One of the two abortion laws to reach the Supreme Court in 2021 is the Texas law which prohibits abortion in cases where a fetal heartbeat is detected. This is as close as any modern legislation has come to returning the debate to the question of life, by using a measurable biological marker to determine whether or not a fetus is alive. For this reason, heartbeat bills are widely supported by Christians.
Focusing on Women
Viewing the question of life through the lens of scripture, it is easy for Christians to oppose abortion. And in doing so, we are quick to focus on the life and rights of the unborn. But sometimes, this produces the unintended result of causing us to neglect the plight of the women who are considering abortion.
In our zeal, perhaps we are too quick to dismiss some of the talking points that are found in differing perspectives. And in extreme cases, we needlessly and improperly cast these women as enemies in our discourse.
Supporters of abortion, and even some opponents, often cite concerns about women who have been victimized by rape, incest, sex trafficking, and abuse.
As Christians, we would be correct in concluding that such traumatic acts perpetrated against women are indeed horrific and should not be condoned. But we would also be correct in concluding that even if a pregnancy is the result of an act of violence, it does not lessen the status of the fetus as a unique living being.
So, even when we stand up and speak up for the unborn children, we must not do so at the expense of our decency and compassion toward the women who find themselves in difficult (and sometimes traumatic) circumstances.
Change through Compassion
“Religion that God our Father accepts as pure and faultless is this: to look after orphans and widows in their distress and to keep oneself from being polluted by the world.” – James 1:27
Some of the most vulnerable women facing the decision to abort are those who have been victimized, abused, or abandoned by men and left to fend for themselves.
Writing to a culture in which husbands and fathers were the sole providers and means of security for women and children, James calls on Christians to care for the women and children who have no provision.
And in our modern context, we honor these instructions when we come alongside vulnerable women, befriend them, hear them with listening hearts, and provide assistance as we are able.
This is not an effort that the church can engage through society’s political systems. It must be engaged at the human level by connecting directly with women in need. How our compassion and care manifest will vary according to the resources of our churches and the needs of those around us, but if we are prayerfully seeking a way to help, God will open our eyes to opportunities.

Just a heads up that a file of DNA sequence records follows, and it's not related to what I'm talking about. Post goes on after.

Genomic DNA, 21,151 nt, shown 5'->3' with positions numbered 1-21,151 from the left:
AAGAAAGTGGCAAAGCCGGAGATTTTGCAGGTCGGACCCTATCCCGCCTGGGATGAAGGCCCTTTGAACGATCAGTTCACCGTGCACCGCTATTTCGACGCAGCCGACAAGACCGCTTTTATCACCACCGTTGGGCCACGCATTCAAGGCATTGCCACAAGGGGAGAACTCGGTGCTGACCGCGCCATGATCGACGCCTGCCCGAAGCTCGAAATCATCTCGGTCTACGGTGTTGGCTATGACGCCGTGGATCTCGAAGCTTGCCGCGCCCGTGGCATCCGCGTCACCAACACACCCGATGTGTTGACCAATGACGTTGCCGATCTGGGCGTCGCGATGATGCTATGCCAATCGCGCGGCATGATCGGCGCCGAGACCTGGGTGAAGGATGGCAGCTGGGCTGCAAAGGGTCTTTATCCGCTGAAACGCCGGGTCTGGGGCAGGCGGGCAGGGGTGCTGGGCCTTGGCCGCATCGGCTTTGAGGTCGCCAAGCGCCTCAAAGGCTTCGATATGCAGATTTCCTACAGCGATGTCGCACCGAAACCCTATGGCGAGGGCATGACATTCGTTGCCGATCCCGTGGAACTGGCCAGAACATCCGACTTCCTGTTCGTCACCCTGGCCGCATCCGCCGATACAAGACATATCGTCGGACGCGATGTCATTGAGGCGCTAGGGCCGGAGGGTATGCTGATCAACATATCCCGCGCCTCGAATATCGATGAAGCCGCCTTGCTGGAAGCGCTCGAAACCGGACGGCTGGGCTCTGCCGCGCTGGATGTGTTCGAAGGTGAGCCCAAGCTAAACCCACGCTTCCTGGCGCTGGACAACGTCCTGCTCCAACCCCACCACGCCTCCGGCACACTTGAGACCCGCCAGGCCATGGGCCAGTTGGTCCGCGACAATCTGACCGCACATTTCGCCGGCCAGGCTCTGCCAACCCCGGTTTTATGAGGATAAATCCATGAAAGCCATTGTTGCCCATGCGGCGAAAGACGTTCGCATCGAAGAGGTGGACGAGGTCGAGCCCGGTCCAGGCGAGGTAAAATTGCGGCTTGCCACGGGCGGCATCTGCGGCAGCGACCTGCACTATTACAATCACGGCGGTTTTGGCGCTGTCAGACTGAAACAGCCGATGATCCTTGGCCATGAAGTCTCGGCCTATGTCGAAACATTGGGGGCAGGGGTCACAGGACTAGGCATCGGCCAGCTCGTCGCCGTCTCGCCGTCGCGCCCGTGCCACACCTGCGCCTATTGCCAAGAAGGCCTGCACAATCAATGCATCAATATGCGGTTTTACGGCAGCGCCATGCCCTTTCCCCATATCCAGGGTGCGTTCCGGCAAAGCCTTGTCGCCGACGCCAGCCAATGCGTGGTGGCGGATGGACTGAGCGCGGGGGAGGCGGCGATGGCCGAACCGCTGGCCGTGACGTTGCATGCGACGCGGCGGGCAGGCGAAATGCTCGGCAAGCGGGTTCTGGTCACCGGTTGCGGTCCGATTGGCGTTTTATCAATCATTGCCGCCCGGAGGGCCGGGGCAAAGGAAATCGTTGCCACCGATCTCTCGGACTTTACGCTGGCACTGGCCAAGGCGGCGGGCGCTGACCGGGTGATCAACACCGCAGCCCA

For centuries, Christians have been at the forefront of operating orphanages and facilitating adoption. In the US, the secularization of the adoption process has resulted in some legal challenges for certain faith-based adoption agencies, but such agencies are far from gone, and still remain a vital component of the adoption process.
Crisis pregnancy centers are also predominantly run by churches and other Christian organizations. Standing as alternatives to abortion, some centers have been faced with legal challenges over their literature regarding abortion, but still stand ready to provide pathways to adoption or to motherhood.
Each center operates differently, but the core mission of all centers is to make motherhood viable for struggling women. This is achieved by providing education, job training, housing, and financial assistance, counseling, and other aid with the goal of helping mothers in need achieve financial independence and stability.
Whether you are able to make deep commitments such as adopting a child or volunteering at a crisis pregnancy center, consider what you can do. Might your church be able to raise funds or donate supplies to a local center? Can you provide community meals where vulnerable women can get some nourishment and meet some compassionate listeners?
As we stand for the life of the unborn, let us remember that we must do so in a manner that shows as much love to mothers in need as we do to their children. It is not enough to just speak against abortion. We must live and act with compassion toward the women who are considering abortion. In doing so, we honor not only the words but also the heart of our Creator.